Three attorneys general have filed a lawsuit challenging the federal Office of the Comptroller of the Currency’s recently announced rule that exempts buyers of high-interest loans from state interest-rate caps.
The OCC rule takes aim at state laws that protect consumers from predatory lenders. Under existing federal law, federally regulated banks are exempt from state interest-rate caps. The OCC’s rule extends these exemptions to any lender that buys loans that are originated by an exempt federal bank.
The rule worsens the problem of “rent-a-bank” schemes, in which predatory lenders partner with banks that act as the lender in name only so that the predatory lenders can evade state interest-rate caps.
The OCC's rule allows predatory lenders that would otherwise be subject to California interest-rate caps to charge consumers interest that far exceeds the rates allowed under California law.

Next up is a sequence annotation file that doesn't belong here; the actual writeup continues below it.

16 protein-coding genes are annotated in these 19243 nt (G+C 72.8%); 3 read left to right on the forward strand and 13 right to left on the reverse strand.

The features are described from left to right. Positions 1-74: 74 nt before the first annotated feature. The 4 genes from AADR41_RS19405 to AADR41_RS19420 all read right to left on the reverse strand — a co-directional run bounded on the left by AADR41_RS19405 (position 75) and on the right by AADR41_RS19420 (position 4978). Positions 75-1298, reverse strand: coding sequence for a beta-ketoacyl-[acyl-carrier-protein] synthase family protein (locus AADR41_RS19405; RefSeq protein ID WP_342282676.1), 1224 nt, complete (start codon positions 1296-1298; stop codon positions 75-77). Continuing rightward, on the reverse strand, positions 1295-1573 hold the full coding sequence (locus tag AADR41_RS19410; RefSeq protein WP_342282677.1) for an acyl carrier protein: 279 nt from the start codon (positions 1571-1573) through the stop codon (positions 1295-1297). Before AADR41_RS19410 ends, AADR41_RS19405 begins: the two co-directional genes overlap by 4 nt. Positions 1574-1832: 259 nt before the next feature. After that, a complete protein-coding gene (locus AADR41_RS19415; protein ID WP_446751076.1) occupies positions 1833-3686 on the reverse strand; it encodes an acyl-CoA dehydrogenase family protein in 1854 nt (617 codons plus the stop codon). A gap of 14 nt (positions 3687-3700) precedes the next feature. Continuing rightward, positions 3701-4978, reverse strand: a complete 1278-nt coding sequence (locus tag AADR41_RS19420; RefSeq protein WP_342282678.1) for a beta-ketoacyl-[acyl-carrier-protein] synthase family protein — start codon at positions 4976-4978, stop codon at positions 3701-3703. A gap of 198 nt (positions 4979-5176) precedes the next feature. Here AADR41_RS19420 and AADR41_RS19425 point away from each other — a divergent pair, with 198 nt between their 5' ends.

“As the Trump Administration opens the door to predatory lending, we'll work to close it by taking them to court," said California Attorney General Xavier Becerra. "Our state recently strengthened its protections against high-cost predatory lending. Now, the OCC creates loopholes that allow predatory lenders to bypass our laws.”
Becerra said during this period of economic crisis, the Trump administration should fight to stop these bad actors, not enable them.”
States have long played a critical role in protecting their residents from high-cost loans, he said.
Congress affirmed the importance of state interest-rate limits and other laws with the Dodd-Frank Wall Street Reform and Consumer Protection Act of 2010, preserving more protective state laws. However, the OCC’s new rule extends the National Bank Act exemption for federally regulated banks to non-bank debt buyers.
In the lawsuit, Becerra and attorneys general from New York and Illinois argue that the OCC’s decision to extend National Bank Act preemption to non-banks violates federal law and exceeds the OCC’s authority under the law.